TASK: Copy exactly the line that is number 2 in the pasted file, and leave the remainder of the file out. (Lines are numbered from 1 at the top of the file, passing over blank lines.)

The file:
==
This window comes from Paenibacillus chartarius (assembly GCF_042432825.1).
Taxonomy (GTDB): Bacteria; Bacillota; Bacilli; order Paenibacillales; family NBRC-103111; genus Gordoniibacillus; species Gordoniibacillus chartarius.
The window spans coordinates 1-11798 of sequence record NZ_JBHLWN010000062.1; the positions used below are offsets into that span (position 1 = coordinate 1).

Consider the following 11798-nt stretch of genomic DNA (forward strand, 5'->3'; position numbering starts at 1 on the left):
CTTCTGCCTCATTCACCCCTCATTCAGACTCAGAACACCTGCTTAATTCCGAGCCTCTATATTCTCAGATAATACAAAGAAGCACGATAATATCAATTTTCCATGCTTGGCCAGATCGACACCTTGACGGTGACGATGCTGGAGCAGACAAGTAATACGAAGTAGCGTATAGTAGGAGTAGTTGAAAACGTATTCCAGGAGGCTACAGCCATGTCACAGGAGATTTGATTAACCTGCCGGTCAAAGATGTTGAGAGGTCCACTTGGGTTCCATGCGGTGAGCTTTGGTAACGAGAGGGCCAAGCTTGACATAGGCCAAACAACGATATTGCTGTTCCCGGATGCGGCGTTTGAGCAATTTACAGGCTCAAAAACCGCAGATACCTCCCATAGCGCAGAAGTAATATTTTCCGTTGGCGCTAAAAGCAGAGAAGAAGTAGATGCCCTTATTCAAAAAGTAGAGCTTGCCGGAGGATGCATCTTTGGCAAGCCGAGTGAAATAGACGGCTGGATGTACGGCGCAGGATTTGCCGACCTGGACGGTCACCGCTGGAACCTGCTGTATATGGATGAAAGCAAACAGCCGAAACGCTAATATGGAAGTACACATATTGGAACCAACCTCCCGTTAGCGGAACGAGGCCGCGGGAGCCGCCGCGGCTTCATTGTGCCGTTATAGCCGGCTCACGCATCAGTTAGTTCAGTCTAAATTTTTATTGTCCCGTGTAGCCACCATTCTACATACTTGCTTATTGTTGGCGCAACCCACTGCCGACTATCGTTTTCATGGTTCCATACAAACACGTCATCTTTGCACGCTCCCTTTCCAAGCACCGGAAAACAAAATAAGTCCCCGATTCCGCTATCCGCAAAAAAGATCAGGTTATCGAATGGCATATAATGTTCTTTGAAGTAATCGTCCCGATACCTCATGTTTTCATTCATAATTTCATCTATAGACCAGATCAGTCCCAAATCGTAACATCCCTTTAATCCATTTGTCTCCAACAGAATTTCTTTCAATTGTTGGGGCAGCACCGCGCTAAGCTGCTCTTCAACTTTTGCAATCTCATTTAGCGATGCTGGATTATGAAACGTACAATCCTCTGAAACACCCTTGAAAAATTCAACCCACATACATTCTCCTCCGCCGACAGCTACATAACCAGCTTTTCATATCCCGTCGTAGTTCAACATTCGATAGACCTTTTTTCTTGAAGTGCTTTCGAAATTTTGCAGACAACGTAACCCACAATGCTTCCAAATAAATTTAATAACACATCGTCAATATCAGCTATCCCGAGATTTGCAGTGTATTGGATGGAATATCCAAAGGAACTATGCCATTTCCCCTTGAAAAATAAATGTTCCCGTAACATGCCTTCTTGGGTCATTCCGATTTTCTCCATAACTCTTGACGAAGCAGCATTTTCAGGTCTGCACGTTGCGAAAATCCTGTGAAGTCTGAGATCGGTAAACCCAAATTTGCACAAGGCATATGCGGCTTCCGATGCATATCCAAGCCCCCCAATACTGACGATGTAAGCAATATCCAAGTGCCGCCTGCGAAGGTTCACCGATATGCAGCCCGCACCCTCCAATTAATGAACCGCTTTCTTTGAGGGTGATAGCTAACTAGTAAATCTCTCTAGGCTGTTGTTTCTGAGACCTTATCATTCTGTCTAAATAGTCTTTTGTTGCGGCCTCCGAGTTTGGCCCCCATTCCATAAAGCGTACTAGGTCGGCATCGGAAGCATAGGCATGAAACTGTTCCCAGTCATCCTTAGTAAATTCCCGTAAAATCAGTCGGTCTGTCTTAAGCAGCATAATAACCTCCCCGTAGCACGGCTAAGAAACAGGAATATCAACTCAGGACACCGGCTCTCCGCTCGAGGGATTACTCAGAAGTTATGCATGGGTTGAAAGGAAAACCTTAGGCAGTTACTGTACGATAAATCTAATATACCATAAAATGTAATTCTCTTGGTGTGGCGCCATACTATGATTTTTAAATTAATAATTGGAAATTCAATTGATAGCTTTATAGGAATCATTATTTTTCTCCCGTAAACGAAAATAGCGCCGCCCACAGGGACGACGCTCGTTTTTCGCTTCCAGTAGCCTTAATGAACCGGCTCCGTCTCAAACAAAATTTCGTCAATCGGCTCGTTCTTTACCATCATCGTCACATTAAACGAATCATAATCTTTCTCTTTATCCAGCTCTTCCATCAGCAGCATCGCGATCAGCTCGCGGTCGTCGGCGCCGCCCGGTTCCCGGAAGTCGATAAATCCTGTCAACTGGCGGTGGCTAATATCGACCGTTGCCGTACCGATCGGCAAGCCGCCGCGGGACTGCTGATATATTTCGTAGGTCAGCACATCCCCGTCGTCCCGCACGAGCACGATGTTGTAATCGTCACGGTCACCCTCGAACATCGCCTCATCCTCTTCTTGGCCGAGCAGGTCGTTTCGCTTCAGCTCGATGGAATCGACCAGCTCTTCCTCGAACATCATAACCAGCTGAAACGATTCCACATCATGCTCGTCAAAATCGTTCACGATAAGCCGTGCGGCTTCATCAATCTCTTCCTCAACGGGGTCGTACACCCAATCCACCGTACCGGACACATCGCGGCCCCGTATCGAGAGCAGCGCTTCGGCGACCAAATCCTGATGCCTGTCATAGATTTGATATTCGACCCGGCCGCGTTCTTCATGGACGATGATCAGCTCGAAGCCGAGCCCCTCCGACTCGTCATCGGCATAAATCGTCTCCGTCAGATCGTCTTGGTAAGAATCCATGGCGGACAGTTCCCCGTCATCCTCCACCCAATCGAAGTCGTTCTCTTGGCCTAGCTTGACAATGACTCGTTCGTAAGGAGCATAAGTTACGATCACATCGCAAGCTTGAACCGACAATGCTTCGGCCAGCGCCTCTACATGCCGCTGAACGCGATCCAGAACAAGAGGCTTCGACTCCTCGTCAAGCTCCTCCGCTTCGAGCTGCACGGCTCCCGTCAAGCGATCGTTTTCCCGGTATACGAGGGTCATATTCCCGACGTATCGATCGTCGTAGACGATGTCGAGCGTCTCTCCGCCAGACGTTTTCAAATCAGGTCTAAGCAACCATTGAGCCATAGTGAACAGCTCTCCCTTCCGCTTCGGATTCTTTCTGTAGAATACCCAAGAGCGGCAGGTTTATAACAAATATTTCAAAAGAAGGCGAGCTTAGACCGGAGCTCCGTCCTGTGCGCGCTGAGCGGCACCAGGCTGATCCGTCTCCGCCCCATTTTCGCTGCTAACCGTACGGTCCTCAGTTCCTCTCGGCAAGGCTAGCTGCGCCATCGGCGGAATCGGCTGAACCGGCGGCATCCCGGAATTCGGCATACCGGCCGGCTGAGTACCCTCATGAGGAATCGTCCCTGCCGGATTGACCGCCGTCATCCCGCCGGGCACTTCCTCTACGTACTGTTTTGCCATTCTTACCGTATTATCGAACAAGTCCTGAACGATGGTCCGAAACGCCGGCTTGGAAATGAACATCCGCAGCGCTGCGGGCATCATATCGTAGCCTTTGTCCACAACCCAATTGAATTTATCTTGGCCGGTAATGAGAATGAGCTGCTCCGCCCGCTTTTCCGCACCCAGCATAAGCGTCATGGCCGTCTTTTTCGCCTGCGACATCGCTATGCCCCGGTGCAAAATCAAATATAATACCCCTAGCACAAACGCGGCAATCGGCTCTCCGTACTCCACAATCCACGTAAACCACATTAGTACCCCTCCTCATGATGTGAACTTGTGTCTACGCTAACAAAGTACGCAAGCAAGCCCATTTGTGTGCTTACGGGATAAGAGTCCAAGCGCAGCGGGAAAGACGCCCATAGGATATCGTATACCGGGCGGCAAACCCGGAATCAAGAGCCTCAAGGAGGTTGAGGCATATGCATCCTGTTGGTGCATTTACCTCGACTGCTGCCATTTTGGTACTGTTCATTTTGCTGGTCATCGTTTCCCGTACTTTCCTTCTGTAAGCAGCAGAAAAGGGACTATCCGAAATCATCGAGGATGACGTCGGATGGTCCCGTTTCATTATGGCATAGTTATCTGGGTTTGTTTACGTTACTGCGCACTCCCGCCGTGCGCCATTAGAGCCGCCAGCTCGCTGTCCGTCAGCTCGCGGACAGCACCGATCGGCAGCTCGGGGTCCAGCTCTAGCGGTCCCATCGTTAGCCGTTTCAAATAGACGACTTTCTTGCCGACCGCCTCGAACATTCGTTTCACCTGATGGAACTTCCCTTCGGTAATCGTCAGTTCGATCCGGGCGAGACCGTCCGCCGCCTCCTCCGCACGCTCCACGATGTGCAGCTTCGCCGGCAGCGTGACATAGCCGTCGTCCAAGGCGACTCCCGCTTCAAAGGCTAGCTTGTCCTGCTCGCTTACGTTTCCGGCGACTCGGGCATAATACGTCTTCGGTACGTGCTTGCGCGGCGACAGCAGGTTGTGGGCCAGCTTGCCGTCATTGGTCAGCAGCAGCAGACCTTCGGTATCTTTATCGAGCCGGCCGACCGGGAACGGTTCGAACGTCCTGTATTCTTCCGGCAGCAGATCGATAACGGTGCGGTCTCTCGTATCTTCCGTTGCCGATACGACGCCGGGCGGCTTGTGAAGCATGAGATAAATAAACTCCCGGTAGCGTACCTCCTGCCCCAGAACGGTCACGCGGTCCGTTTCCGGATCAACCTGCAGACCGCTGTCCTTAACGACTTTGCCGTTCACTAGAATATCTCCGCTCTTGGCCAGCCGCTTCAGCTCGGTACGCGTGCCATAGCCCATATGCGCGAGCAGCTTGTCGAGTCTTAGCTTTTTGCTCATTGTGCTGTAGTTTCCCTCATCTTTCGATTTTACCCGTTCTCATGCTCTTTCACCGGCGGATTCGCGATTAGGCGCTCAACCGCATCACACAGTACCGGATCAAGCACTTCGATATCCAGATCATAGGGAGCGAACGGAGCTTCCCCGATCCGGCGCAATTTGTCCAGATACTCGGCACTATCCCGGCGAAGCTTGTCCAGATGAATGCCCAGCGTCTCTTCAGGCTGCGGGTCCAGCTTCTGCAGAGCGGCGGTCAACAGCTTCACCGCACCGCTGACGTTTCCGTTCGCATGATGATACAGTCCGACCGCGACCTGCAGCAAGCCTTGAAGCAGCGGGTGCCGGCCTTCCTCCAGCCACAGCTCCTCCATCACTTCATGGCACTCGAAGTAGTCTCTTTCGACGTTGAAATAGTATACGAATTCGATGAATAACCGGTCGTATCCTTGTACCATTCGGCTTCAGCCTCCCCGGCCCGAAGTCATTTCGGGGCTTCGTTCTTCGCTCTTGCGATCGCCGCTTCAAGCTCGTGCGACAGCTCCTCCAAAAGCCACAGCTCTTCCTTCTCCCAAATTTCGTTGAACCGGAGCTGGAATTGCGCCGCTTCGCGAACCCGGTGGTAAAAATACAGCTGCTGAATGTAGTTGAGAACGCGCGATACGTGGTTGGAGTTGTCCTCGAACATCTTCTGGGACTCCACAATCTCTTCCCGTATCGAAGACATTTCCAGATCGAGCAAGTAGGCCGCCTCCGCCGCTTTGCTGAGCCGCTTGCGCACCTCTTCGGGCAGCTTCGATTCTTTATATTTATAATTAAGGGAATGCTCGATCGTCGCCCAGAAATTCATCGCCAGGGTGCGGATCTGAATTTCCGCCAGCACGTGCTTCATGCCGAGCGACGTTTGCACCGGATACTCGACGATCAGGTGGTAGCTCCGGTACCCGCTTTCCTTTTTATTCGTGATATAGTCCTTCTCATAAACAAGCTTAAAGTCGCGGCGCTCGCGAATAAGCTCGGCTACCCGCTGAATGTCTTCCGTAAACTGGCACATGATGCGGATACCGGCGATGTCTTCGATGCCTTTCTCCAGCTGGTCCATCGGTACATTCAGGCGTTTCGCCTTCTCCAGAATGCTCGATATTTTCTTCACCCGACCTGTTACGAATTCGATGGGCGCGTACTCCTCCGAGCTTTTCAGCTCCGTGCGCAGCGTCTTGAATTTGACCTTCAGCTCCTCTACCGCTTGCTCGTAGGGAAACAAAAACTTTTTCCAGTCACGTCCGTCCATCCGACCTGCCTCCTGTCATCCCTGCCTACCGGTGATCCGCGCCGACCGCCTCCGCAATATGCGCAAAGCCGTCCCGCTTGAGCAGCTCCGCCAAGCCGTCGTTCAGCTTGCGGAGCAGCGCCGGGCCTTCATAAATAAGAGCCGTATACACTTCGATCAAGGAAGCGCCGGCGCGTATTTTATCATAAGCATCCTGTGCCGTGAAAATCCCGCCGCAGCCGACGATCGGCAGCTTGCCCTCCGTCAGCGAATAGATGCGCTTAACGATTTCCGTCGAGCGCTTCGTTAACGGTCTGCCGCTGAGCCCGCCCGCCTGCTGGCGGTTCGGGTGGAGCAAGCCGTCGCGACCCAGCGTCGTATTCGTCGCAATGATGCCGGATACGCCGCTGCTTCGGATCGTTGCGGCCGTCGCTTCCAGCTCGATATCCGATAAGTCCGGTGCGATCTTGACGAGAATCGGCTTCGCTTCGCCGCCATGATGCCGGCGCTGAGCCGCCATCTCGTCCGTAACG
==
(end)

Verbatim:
Taxonomy (GTDB): Bacteria; Bacillota; Bacilli; order Paenibacillales; family NBRC-103111; genus Gordoniibacillus; species Gordoniibacillus chartarius.